In the post- 9-11, post Iraq world of Intelligence and policy, the great hue and cry has been that the US needs better Human Intelligence. To that end, the Intelligence Reform act created the National Clandestine Service out of the CIA’s old Directorate of Operations, in an attempt to beef up our human intelligence capability.
Joseph Weisberg, writing in the Washington Post, raises an interesting and provocative argument:
Although we dedicate enormous resources to recruiting “human sources,” there just aren’t many good ones available. The central problem is that the people who actually know the secrets we’d be interested in aren’t recruitable. Officials at the highest reaches of foreign governments have wealth and power and usually no compelling reason to put those at risk. The most knowledgeable members of terrorist groups are ideologically committed and aren’t going to work for the CIA or anyone else.
Those ‘assets’ that the CIA (or other agencies) do manage to recruit, he asserts, are essentially useless:
Intelligence from almost all CIA assets is unreliable for the simple reason that so many of them are double agents, meaning that the CIA recruited them but that they are being controlled by their own countries’ intelligence services. When I worked at CIA headquarters in the early 1990s, I once suggested to a friend who worked in counterintelligence that up to a third of all CIA agents could be doubles. He said the number was probably much higher.
Concrete proof is always scarce in these matters, but from the late 1970s to the late 1980s, most and very likely all Cuban agents on the CIA payroll were doubles. So were a majority of East German agents during the Cold War.
So why even bother? Now, Weisberg is does not want to totally scrap HUMINT, he just feels that the CIA should target more obtainable and useful (and boring) information and get over the myth of the super-spy:
Sympathetic Europeans who work at companies involved in the illicit transfer of nuclear components might help us understand how the underground nuclear supply chain works. Scientists who attend highly specialized conferences might glean valuable insights into foreign capabilities.
What Weisberg’s article made me think about (and this is an example of poor blog writing, as I’m burying the lead, but the nice thing about blogs is that I can write as I think, and this is what I was thinking on Sunday…) is perhaps “secret” information is really not all that valuable. Perhaps this massive expansion of the intelligence community, producing a great number of classified intelligence products is only marginally more useful than a subscription to the Washington Post, Google, and regular reading of Abu Aardvark.
What leads me to this question is not any empirical study– I’ve never read a classified TS document (though once, as a State Department Intern, I did have a Secret clearance to read cables and such, but little that I read then was all that exciting, and what was dealt with operational security, like the plans for a Secretarial trip to Lebanon that was of course public news the minute she landed…). Rather, what gets me here is some of the theoretical work I’ve done on language, building on Wittgenstein’s Private Language argument–you can’t have a private language because to have a meaningful social relations, you must speak in a way others can understand. Red, Pain, Beetle In the Box, that kind of stuff.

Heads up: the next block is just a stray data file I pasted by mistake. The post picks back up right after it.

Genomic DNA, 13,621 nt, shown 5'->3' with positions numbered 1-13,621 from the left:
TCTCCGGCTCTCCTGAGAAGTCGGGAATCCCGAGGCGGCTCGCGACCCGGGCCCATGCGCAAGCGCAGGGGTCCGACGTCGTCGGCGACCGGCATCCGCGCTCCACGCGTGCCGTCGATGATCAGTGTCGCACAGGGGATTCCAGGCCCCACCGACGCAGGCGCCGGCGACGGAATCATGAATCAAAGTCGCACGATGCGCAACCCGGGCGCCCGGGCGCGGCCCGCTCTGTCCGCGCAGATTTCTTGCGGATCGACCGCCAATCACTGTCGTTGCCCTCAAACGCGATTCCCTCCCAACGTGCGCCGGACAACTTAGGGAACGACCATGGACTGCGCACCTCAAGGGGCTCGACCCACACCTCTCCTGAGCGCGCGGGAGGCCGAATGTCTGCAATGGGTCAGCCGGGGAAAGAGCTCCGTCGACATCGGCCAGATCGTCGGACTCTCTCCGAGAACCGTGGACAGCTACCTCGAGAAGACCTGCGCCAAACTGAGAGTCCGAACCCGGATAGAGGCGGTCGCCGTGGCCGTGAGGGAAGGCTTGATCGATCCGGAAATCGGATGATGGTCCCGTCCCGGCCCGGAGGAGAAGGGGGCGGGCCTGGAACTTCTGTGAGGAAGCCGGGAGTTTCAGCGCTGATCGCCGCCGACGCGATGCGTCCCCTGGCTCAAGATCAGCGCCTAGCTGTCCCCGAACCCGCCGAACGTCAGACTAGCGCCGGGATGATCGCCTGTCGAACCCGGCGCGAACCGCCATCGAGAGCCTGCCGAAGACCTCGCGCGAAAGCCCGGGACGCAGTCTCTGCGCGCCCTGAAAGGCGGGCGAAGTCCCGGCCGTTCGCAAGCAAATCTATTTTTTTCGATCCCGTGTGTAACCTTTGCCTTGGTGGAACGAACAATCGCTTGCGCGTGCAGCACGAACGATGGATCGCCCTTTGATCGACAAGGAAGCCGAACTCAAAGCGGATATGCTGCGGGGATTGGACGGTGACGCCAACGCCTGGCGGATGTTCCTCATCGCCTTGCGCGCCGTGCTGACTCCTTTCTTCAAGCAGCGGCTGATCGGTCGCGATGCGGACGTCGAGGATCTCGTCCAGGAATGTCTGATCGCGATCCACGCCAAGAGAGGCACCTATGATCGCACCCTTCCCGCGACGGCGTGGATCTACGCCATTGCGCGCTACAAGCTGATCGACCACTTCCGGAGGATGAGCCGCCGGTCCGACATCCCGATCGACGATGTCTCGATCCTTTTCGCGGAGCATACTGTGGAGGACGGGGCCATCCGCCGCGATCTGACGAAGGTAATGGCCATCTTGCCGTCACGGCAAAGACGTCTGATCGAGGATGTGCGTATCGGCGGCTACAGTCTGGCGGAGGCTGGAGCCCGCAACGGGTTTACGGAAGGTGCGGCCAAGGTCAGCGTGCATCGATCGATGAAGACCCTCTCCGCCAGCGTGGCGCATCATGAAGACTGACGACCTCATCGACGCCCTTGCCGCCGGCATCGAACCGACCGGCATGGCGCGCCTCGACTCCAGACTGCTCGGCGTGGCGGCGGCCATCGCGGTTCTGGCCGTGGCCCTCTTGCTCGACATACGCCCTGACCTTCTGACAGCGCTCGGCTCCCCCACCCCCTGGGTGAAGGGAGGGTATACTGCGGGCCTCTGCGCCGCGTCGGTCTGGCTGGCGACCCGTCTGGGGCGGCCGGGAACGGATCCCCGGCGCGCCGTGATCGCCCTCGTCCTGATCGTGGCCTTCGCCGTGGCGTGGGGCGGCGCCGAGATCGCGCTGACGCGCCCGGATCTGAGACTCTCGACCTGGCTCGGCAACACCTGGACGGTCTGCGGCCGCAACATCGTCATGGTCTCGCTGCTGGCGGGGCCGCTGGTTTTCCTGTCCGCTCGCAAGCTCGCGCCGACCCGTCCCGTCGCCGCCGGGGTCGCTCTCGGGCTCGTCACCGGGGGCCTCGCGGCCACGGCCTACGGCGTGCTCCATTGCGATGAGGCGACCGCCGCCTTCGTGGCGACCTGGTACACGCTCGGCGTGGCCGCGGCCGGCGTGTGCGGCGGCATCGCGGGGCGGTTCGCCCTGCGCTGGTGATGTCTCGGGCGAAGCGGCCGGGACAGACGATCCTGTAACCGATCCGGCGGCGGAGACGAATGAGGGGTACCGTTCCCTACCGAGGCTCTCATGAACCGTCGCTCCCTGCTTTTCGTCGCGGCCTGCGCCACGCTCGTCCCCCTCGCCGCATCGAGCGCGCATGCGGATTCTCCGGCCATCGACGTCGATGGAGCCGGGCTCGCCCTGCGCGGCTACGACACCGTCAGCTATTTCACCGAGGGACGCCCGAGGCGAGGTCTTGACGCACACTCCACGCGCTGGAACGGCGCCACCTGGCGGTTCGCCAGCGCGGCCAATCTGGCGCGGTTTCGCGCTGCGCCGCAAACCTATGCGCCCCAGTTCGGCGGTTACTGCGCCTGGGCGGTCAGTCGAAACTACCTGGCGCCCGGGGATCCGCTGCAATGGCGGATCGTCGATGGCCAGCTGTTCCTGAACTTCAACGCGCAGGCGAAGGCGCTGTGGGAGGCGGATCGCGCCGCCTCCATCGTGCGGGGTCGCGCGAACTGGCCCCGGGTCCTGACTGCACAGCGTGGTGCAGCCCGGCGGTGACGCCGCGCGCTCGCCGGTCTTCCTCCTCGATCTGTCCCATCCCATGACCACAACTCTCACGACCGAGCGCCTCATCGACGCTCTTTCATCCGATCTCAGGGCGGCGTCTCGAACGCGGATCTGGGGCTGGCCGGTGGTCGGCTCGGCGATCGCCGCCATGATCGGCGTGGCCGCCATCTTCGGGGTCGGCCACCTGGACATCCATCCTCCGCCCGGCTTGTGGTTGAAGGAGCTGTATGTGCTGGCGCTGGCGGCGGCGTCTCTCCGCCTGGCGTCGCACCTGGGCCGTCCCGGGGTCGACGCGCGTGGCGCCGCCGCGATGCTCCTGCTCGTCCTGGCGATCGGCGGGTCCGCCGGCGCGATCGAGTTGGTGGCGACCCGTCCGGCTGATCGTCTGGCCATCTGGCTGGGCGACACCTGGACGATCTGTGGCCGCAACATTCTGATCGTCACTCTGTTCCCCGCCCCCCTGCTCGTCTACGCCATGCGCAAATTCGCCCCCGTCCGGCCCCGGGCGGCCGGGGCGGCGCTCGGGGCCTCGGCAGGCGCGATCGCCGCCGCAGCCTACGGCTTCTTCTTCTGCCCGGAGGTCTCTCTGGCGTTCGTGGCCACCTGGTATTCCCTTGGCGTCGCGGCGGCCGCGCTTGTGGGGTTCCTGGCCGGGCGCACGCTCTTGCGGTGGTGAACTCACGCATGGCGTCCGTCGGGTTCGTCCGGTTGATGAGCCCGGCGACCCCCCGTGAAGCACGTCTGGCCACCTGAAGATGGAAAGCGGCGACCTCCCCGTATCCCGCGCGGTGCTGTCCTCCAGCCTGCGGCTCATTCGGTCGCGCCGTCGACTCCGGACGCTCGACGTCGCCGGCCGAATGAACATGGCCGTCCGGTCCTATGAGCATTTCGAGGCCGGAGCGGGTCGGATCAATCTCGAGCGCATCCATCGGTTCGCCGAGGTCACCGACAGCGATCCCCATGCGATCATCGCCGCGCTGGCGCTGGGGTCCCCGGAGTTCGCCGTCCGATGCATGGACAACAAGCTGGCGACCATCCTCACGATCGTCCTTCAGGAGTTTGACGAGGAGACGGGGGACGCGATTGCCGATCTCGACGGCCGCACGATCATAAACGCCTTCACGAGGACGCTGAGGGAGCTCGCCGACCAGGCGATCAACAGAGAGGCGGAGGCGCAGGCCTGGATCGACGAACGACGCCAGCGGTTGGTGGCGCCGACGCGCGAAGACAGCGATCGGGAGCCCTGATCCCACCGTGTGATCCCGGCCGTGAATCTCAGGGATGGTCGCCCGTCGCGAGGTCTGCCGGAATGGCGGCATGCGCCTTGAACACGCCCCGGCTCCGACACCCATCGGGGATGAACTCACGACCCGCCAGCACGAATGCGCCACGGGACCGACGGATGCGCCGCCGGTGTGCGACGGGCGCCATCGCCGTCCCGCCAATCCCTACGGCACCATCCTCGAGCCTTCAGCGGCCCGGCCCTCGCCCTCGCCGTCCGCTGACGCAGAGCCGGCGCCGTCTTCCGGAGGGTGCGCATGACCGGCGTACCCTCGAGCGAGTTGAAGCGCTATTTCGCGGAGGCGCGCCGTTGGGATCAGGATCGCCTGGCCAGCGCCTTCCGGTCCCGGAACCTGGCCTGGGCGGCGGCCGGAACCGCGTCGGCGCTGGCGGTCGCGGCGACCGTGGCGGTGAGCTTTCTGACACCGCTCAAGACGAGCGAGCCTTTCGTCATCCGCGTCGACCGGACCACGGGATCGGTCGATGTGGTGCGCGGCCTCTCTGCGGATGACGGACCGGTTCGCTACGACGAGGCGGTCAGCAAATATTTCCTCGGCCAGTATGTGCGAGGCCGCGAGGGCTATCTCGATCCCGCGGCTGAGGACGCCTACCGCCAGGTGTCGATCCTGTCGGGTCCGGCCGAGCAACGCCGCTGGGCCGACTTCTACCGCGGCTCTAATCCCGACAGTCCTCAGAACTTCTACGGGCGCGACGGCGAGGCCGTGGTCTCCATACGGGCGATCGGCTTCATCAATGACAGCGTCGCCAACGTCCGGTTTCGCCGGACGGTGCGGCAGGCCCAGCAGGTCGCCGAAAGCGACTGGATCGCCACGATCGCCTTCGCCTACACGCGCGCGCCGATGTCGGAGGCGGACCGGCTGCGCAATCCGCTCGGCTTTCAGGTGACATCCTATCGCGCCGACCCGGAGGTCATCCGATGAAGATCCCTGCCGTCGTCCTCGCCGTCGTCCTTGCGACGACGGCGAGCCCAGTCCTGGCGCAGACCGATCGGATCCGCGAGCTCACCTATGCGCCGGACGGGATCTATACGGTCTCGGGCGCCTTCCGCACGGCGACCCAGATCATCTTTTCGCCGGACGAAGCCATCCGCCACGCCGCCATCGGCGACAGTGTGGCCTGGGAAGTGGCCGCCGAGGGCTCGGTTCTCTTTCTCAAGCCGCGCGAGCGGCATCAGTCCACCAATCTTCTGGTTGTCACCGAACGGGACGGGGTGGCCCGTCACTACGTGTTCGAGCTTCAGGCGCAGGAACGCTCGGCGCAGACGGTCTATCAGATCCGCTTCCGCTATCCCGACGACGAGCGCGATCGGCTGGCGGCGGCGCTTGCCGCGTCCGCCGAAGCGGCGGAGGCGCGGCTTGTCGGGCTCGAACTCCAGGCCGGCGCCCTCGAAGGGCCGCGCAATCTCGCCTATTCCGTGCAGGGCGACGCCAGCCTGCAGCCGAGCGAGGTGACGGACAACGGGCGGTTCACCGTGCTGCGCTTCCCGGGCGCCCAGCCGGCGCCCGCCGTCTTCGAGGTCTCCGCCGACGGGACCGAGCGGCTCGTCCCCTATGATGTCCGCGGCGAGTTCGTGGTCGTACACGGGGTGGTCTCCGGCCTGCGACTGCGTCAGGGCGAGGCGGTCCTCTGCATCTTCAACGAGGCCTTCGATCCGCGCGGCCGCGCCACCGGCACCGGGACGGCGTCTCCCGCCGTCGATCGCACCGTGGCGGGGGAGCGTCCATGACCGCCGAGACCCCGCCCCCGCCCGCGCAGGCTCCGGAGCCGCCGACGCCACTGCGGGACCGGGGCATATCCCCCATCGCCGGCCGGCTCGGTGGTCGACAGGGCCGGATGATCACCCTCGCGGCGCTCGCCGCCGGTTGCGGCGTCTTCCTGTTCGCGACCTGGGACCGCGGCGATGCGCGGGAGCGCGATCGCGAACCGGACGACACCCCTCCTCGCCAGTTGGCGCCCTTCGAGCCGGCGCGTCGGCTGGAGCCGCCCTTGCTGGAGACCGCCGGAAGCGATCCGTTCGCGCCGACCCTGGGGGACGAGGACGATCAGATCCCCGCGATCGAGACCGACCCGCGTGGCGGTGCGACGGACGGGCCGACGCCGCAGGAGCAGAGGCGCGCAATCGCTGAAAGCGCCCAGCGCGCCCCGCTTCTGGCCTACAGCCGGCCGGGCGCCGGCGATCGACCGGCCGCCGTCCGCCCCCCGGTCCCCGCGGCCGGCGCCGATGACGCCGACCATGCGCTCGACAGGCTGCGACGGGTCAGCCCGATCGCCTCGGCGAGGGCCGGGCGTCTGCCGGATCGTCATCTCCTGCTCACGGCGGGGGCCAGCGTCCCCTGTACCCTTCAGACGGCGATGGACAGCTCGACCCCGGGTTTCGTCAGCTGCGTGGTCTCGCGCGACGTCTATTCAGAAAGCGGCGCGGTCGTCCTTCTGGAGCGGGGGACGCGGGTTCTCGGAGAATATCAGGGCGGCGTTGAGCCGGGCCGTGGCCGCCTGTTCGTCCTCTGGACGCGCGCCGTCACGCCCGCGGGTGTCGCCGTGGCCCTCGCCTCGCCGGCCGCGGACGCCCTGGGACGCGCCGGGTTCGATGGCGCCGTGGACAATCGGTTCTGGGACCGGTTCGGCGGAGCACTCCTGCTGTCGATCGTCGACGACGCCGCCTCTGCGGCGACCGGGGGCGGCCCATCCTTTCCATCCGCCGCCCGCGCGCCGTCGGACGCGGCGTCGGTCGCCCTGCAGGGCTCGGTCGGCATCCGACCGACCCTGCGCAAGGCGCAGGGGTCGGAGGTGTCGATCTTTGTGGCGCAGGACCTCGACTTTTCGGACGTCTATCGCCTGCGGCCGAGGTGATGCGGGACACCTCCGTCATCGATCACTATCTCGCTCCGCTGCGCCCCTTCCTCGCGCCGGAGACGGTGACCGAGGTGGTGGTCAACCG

Add to this one of the rules of Networks. The bigger the network, the more powerful it is. The original Fax machine wasn’t all that valuable because there wasn’t anyone else to fax to. Only when everyone had a fax machine did it become a valuable thing to have because then you could actually use the fax to communicate and expect people to be able to fax.
Put this together, and perhaps you get to the point where information–intelligence–is only valuable when lots of people know it. Thus, secrecy, classification, and the like are usually more harmful than beneficial. As an illustration, consider the NIE on Iran. The public conclusion has been very powerful and had a tremendous impact on both the domestic political debate on what to do about Iran’s nuclear program, as well as the way Iran views the potential for negotiations with the US about its nuclear program. I don’t know what is in that report, but does it matter?
Now, I can understand two counter-arguments for ‘secrecy’ and classification.
1) OP-SEC: When I was interning at State, Secretary Albright was going to Lebanon. The first visit by a US SecState in several decades. Obviously a difficult security situation, and you don’t want to put her at risk, so the trip details are classified. But, once she got there, it was all public.
2) Sources and Methods: This is no different than the reporters who have anonymous sources–people talk more freely on a not-for-attribution basis. But in this case, what difference is there between a CIA officer and Dana Priest? (she’s a Post Reporter who covers national security). Once, in a chat she was doing, someone asked her the question– who has better info, you or a spy–and she said her. People were more willing to talk to a reporter than a spy for a whole host of reasons. Essentially, being overt was more of an asset than being under cover.
So, I’ve just taken an interesting Post Op-Ed on the problems of HUMINT and turned it into an ontological discussion of secrecy in spying. Not quite sure how I got there (well, actually I am rather sure of how I got there, but not in any way that I could explain in a blog post. Private language and all that…).
But, its going to be a fun long weekend with plenty of time to blog over the next 4-5 days, so a) you have more of this to look forward to and b) i hope this keeps you as entertained as it does me and c) if you’ve read this far, you deserve a medal or a cookie or something. Perhaps go read this Drezner post and decide if its Funny. I am still not sure.